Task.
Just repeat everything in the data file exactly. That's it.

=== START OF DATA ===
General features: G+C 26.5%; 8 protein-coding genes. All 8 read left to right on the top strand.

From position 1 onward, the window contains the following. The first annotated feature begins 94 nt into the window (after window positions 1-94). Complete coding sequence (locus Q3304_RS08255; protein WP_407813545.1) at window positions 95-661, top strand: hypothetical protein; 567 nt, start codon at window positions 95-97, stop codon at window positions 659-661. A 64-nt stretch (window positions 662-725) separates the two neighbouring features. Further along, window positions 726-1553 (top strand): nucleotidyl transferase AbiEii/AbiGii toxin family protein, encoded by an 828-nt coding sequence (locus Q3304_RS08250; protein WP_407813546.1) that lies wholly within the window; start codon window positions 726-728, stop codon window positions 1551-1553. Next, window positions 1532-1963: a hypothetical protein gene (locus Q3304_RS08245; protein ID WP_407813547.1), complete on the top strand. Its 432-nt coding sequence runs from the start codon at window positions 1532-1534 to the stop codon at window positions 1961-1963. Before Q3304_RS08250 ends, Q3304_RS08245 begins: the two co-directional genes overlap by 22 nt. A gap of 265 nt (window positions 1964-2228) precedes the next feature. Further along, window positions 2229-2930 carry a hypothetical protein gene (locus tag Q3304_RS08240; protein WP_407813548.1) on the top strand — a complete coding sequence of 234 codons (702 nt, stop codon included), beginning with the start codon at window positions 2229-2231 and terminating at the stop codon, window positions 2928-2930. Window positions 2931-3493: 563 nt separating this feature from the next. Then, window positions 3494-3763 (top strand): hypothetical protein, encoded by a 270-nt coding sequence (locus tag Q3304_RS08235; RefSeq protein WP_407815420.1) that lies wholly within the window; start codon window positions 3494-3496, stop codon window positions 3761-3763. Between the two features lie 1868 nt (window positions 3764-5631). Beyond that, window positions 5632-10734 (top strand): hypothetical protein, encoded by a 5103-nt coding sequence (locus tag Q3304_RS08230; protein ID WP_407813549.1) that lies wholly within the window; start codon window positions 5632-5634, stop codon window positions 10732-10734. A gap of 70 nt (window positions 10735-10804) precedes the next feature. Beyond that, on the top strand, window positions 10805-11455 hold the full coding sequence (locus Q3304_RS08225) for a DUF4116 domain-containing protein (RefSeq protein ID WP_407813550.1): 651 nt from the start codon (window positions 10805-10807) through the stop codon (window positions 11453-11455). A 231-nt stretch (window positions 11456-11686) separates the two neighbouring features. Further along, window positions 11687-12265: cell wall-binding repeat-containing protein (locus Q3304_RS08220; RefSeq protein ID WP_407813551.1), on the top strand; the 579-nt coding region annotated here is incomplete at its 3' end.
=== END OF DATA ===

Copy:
General features: G+C 26.5%; 8 protein-coding genes. All 8 read left to right on the top strand.

From position 1 onward, the window contains the following. The first annotated feature begins 94 nt into the window (after window positions 1-94). Complete coding sequence (locus Q3304_RS08255; protein WP_407813545.1) at window positions 95-661, top strand: hypothetical protein; 567 nt, start codon at window positions 95-97, stop codon at window positions 659-661. A 64-nt stretch (window positions 662-725) separates the two neighbouring features. Further along, window positions 726-1553 (top strand): nucleotidyl transferase AbiEii/AbiGii toxin family protein, encoded by an 828-nt coding sequence (locus Q3304_RS08250; protein WP_407813546.1) that lies wholly within the window; start codon window positions 726-728, stop codon window positions 1551-1553. Next, window positions 1532-1963: a hypothetical protein gene (locus Q3304_RS08245; protein ID WP_407813547.1), complete on the top strand. Its 432-nt coding sequence runs from the start codon at window positions 1532-1534 to the stop codon at window positions 1961-1963. Before Q3304_RS08250 ends, Q3304_RS08245 begins: the two co-directional genes overlap by 22 nt. A gap of 265 nt (window positions 1964-2228) precedes the next feature. Further along, window positions 2229-2930 carry a hypothetical protein gene (locus tag Q3304_RS08240; protein WP_407813548.1) on the top strand — a complete coding sequence of 234 codons (702 nt, stop codon included), beginning with the start codon at window positions 2229-2231 and terminating at the stop codon, window positions 2928-2930. Window positions 2931-3493: 563 nt separating this feature from the next. Then, window positions 3494-3763 (top strand): hypothetical protein, encoded by a 270-nt coding sequence (locus tag Q3304_RS08235; RefSeq protein WP_407815420.1) that lies wholly within the window; start codon window positions 3494-3496, stop codon window positions 3761-3763. Between the two features lie 1868 nt (window positions 3764-5631). Beyond that, window positions 5632-10734 (top strand): hypothetical protein, encoded by a 5103-nt coding sequence (locus tag Q3304_RS08230; protein ID WP_407813549.1) that lies wholly within the window; start codon window positions 5632-5634, stop codon window positions 10732-10734. A gap of 70 nt (window positions 10735-10804) precedes the next feature. Beyond that, on the top strand, window positions 10805-11455 hold the full coding sequence (locus Q3304_RS08225) for a DUF4116 domain-containing protein (RefSeq protein ID WP_407813550.1): 651 nt from the start codon (window positions 10805-10807) through the stop codon (window positions 11453-11455). A 231-nt stretch (window positions 11456-11686) separates the two neighbouring features. Further along, window positions 11687-12265: cell wall-binding repeat-containing protein (locus Q3304_RS08220; RefSeq protein ID WP_407813551.1), on the top strand; the 579-nt coding region annotated here is incomplete at its 3' end.